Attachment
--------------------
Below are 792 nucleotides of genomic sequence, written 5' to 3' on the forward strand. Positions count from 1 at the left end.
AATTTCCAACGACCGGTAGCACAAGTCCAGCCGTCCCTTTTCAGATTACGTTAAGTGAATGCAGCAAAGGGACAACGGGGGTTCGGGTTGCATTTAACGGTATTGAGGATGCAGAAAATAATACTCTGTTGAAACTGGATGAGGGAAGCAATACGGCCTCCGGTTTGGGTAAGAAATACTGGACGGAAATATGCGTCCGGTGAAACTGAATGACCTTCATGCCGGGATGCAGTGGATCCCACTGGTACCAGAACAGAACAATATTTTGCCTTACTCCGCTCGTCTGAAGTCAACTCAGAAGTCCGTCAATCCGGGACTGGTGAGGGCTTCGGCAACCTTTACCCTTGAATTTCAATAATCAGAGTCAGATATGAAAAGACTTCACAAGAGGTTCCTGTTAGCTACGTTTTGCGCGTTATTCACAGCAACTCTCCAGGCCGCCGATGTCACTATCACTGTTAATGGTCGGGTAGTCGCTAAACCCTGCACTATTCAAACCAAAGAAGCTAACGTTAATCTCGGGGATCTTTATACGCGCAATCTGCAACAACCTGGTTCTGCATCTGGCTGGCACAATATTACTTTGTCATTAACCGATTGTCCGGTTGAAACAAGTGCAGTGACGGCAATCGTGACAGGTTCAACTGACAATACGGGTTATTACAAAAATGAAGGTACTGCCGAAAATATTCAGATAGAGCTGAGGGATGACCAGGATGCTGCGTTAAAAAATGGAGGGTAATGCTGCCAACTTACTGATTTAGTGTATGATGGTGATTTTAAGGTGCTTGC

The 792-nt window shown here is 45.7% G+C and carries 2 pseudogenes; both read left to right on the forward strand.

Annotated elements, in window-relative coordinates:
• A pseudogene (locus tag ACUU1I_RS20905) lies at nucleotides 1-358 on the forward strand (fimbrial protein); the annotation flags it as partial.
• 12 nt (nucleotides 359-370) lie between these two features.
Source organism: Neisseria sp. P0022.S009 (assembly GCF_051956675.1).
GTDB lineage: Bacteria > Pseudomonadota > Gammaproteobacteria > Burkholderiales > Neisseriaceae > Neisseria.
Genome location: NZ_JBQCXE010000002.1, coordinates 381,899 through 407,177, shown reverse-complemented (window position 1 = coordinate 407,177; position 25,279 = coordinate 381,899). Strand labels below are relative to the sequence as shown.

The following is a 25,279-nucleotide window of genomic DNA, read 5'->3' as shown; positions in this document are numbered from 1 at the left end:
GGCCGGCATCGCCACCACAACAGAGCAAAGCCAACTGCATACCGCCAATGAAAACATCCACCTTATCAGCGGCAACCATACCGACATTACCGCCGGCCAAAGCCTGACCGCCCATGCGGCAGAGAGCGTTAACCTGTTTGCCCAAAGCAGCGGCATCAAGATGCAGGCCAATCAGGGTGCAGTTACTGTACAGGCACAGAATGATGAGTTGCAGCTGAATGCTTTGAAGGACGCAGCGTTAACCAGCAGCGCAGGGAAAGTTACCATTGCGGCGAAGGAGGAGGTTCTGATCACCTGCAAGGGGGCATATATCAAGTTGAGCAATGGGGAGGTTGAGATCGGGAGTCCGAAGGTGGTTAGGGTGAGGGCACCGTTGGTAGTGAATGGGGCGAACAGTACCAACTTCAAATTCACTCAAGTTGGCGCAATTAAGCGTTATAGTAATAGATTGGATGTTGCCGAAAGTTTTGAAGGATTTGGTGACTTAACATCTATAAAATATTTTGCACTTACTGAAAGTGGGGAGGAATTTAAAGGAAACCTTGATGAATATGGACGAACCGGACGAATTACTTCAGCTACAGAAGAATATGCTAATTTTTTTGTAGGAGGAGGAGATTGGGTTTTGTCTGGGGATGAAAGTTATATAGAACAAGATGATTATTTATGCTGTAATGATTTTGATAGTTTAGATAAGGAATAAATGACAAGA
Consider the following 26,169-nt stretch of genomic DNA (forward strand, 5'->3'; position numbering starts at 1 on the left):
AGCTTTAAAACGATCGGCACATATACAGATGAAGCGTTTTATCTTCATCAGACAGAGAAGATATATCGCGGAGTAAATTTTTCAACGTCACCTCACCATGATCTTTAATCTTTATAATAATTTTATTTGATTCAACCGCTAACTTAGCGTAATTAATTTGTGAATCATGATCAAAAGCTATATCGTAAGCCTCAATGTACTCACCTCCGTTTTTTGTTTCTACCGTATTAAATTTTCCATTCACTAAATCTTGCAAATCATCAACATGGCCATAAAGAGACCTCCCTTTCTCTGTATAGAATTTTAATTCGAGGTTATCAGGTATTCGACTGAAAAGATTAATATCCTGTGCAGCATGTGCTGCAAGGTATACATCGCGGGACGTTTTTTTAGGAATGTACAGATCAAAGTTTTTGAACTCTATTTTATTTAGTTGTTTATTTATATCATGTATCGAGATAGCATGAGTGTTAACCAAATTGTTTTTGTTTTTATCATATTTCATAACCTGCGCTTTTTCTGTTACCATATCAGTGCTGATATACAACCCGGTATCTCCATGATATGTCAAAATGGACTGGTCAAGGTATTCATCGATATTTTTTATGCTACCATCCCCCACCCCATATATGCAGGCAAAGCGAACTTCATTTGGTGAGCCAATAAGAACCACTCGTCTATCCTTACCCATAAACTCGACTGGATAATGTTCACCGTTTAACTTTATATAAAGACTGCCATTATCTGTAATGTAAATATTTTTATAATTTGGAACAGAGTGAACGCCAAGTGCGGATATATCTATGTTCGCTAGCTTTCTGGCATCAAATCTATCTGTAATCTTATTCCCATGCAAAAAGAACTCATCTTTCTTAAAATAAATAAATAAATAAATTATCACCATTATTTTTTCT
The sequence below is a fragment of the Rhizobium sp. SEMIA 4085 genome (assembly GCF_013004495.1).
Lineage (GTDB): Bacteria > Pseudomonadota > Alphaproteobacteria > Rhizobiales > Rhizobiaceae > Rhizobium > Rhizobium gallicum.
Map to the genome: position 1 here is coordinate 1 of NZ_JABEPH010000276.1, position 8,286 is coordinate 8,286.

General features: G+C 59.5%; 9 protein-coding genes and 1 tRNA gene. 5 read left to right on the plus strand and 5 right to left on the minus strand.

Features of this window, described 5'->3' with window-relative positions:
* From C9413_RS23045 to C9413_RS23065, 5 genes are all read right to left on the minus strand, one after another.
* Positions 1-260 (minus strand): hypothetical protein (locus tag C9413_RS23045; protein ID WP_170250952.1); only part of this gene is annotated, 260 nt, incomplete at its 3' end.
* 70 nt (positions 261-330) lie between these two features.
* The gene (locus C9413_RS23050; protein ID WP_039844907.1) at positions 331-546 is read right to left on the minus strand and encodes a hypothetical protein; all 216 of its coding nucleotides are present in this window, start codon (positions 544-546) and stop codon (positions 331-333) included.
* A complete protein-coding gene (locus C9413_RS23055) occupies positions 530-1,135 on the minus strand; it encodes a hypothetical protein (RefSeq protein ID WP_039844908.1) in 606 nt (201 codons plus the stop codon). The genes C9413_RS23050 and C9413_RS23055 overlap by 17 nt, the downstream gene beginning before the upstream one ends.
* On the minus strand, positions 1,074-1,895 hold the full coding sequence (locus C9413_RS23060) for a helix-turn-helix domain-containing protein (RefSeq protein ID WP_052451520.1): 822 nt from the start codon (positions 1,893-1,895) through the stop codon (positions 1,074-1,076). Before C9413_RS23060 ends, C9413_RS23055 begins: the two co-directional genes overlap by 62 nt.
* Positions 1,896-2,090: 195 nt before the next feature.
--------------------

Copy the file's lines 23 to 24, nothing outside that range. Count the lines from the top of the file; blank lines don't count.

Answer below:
* A complete protein-coding gene (locus C9413_RS23055) occupies positions 530-1,135 on the minus strand; it encodes a hypothetical protein (RefSeq protein ID WP_039844908.1) in 606 nt (201 codons plus the stop codon). The genes C9413_RS23050 and C9413_RS23055 overlap by 17 nt, the downstream gene beginning before the upstream one ends.
* On the minus strand, positions 1,074-1,895 hold the full coding sequence (locus C9413_RS23060) for a helix-turn-helix domain-containing protein (RefSeq protein ID WP_052451520.1): 822 nt from the start codon (positions 1,893-1,895) through the stop codon (positions 1,074-1,076). Before C9413_RS23060 ends, C9413_RS23055 begins: the two co-directional genes overlap by 62 nt.